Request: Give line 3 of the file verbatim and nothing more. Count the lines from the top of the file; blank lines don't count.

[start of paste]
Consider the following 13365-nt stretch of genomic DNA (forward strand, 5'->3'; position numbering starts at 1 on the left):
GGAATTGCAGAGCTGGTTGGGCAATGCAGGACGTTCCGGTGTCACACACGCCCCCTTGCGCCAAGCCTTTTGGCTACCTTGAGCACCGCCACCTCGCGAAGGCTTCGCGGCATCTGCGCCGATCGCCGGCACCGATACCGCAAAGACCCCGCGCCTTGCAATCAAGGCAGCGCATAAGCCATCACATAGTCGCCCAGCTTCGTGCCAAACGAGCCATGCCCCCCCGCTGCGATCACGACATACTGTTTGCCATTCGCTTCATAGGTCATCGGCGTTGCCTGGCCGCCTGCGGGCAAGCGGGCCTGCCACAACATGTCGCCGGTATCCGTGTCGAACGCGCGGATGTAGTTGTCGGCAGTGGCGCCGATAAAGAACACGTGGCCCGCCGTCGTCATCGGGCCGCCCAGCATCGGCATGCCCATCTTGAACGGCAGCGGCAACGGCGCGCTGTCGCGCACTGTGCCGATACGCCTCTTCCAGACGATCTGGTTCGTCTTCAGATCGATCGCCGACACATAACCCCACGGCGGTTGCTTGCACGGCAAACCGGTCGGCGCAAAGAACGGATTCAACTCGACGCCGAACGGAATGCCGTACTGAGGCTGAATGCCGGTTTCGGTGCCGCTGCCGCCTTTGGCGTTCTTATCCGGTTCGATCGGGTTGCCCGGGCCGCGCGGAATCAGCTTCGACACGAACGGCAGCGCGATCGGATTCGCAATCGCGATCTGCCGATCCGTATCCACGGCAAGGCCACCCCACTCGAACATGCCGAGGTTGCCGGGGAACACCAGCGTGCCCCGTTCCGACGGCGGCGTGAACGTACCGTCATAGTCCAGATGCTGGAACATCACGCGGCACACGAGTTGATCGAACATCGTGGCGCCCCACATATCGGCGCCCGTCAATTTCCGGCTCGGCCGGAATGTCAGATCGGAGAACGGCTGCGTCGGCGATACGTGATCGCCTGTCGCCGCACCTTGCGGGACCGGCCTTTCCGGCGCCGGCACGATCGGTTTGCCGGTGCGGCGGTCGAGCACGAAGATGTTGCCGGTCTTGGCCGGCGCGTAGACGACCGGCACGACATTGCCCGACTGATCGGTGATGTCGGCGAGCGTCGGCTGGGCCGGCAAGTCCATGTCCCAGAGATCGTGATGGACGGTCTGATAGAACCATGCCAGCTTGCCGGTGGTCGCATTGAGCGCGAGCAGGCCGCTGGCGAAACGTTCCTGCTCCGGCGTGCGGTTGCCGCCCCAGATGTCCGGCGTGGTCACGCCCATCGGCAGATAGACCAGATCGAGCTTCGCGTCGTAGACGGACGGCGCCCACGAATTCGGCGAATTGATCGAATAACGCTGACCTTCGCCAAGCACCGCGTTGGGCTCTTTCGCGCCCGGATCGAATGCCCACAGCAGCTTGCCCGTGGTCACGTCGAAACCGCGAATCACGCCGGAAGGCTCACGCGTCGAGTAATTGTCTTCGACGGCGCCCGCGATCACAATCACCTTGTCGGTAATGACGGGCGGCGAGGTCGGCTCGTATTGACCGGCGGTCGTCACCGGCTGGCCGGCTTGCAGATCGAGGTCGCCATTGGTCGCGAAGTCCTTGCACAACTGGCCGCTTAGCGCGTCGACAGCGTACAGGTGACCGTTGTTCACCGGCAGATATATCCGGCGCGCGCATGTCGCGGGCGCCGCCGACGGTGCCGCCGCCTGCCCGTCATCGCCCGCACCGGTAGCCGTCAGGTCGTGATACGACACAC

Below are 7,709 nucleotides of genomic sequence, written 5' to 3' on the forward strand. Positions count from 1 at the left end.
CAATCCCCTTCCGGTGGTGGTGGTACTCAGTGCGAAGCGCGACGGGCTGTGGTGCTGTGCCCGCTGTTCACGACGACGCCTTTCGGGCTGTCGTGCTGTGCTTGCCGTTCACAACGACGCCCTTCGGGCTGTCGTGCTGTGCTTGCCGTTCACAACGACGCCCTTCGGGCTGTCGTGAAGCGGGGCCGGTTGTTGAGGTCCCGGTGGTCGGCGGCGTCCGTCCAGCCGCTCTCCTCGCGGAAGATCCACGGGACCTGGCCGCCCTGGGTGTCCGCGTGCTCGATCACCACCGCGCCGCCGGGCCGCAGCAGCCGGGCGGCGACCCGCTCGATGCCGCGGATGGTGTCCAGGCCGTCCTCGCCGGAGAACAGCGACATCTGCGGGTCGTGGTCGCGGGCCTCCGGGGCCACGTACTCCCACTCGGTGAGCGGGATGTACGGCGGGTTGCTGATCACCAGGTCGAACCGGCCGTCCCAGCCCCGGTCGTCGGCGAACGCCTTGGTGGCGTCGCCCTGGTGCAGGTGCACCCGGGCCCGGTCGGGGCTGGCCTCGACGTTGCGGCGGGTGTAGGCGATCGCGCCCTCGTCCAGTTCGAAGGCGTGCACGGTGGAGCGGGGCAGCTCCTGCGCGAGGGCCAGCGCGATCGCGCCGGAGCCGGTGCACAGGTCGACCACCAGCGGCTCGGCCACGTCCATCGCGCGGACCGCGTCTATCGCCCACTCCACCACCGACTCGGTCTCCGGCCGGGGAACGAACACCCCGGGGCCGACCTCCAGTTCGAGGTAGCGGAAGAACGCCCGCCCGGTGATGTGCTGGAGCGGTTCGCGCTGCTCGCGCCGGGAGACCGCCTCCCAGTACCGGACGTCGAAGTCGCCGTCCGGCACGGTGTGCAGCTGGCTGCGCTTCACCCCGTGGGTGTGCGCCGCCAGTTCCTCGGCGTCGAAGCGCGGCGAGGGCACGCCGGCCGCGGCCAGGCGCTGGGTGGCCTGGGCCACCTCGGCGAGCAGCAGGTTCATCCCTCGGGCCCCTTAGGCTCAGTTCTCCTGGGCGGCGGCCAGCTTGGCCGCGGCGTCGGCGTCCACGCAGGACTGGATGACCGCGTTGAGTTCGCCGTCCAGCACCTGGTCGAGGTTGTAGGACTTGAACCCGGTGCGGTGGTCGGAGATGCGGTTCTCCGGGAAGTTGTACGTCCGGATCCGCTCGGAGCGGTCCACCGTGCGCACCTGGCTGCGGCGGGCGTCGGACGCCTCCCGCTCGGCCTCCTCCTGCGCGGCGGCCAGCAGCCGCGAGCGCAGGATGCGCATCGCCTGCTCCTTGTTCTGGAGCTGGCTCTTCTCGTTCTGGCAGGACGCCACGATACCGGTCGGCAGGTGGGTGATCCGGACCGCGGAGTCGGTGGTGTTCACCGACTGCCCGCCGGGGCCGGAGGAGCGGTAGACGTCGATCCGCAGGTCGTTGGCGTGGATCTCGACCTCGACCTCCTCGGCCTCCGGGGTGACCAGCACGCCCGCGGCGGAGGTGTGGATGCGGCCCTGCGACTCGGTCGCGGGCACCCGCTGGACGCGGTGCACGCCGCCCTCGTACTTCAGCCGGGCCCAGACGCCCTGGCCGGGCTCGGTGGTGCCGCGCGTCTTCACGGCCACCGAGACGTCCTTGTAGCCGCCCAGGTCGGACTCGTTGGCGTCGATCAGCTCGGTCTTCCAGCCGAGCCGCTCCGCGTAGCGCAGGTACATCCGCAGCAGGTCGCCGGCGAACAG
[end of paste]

Below are 7,709 nucleotides of genomic sequence, written 5' to 3' on the forward strand. Positions count from 1 at the left end.